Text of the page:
Thomas Hearns elected to Hall of Fame
Former five-division champion Thomas Hearns, one of the most powerful punchers and popular fighters of his era, was one of 13 men elected to the International Boxing Hall of Fame in balloting results announced Tuesday.
Joining Hearns in the modern fighter category -- meaning they had their last bout no earlier than 1943 -- are Mark "Too Sharp" Johnson, a former flyweight and junior bantamweight champion, and the late Cocoa Kid.
Also elected in the non-participant category were five-time trainer of the year Freddie Roach; ring announcer Michael Buffer, famous for his "Let's get ready to rumble" call; and late promoters Hugh D. McIntosh and Rip Valenti.
Rafael: How I voted on '12 HOF class
Thomas "The Hitman" Hearns won titles in five weight classes and -- along with Sugar Ray Leonard, Marvelous Marvin Hagler and Roberto Duran -- defined an era in boxing, writes Dan Rafael. Blog
Elected in the observer category were Showtime broadcaster and former longtime ESPN analyst Al Bernstein and journalist Michael Katz, who covered boxing for decades for The New York Times and New York Daily News, and was an Internet boxing pioneer.
Posthumous honorees include former flyweight contender Newsboy Brown; Leo Houck, who competed from flyweight to heavyweight; heavyweight contender Jake Kilrain in the old-timer category; and James Wharton in the pioneer category.
The class of 2012 will be inducted during ceremonies at the Canastota, N.Y., shrine on June 10. Inductees were voted on by members of the Boxing Writers Association, a panel of international boxing historians and members of the Hall's board of directors.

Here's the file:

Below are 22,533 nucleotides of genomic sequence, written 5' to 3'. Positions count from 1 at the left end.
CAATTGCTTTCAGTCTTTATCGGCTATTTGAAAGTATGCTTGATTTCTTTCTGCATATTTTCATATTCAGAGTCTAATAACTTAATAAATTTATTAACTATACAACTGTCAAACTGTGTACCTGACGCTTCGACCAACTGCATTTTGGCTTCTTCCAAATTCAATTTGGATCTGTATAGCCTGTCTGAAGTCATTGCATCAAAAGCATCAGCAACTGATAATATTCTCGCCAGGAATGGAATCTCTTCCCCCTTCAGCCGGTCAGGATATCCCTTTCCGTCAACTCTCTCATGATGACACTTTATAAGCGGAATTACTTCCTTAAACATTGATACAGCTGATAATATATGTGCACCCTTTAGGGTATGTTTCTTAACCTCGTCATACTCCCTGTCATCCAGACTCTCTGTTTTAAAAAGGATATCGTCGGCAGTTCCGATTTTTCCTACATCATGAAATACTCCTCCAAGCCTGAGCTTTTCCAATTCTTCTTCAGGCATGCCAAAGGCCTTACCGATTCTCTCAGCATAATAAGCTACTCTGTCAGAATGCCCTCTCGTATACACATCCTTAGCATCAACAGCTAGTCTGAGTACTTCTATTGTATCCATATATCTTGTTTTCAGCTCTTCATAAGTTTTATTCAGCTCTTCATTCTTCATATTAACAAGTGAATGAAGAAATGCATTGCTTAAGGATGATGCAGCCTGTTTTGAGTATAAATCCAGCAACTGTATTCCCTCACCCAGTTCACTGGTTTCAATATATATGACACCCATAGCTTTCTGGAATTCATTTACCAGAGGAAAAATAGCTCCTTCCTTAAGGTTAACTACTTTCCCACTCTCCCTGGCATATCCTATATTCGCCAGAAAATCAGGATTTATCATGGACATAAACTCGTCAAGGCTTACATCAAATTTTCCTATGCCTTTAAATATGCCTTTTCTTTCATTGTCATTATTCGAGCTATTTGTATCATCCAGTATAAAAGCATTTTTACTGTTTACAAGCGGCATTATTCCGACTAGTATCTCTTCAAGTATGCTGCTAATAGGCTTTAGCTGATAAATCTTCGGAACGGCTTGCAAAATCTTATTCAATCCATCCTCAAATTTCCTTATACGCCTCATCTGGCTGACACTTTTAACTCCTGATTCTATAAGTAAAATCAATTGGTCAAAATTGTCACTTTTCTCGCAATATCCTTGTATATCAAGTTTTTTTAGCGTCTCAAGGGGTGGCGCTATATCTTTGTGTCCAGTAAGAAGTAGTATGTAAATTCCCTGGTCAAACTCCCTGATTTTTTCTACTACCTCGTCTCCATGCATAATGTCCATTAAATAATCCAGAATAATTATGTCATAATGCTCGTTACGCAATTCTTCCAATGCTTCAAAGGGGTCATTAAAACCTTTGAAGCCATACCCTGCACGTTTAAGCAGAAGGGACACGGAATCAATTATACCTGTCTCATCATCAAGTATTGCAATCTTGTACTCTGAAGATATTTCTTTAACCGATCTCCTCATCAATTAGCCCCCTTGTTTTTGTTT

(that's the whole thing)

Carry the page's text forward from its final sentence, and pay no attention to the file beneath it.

Detroit's Hearns (61-5-1, 48 KOs) -- known as the "Hit Man" and "Motor City Cobra" -- and Johnson (44-5, 28 KOs), of Washington, D.C., were elected in their first year of eligibility after being retired for five years.
Hearns fought from 1977 to 2006 and was part of the legendary foursome that included Sugar Ray Leonard, Marvelous Marvin Hagler and Roberto Duran, whose round-robin of mega fights from welterweight to super middleweight carried boxing in the 1980s. Hearns won titles at welterweight, junior middleweight, middleweight, super middleweight and light heavyweight (twice) and electrified fans with numerous action fights.
"To me this is an amazing accomplishment," said Hearns, who will join his longtime manager and trainer Emanuel Steward in the Hall. "It makes me so happy to know that I made it after all these years and so many fights. I'm thrilled. Muhammad Ali is my idol. He's the man that got me into the boxing business. It's great that I will be on the Hall of Fame wall with him."
Hearns is most famous for a pair of thrilling fights that he lost -- his 1981 welterweight unification fight with Leonard, who stopped him in the 14th round in one of the biggest fights in boxing history, and his third-round knockout loss to Hagler challenging for the middleweight championship in 1985. Hagler-Hearns is widely regarded as one of the greatest fights in boxing history, with the first round regarded as one of the most exciting ever.
But Hearns also won major fights, too. He destroyed Pipino Cuevas with a booming right hand in the second round to win a welterweight title in 1980. In 1982, he out-pointed Hall of Famer Wilfred Benitez to win a junior middleweight title. In perhaps his most spectacular victory, Hearns defended the title against Duran, knocking him out with one punch in the second round.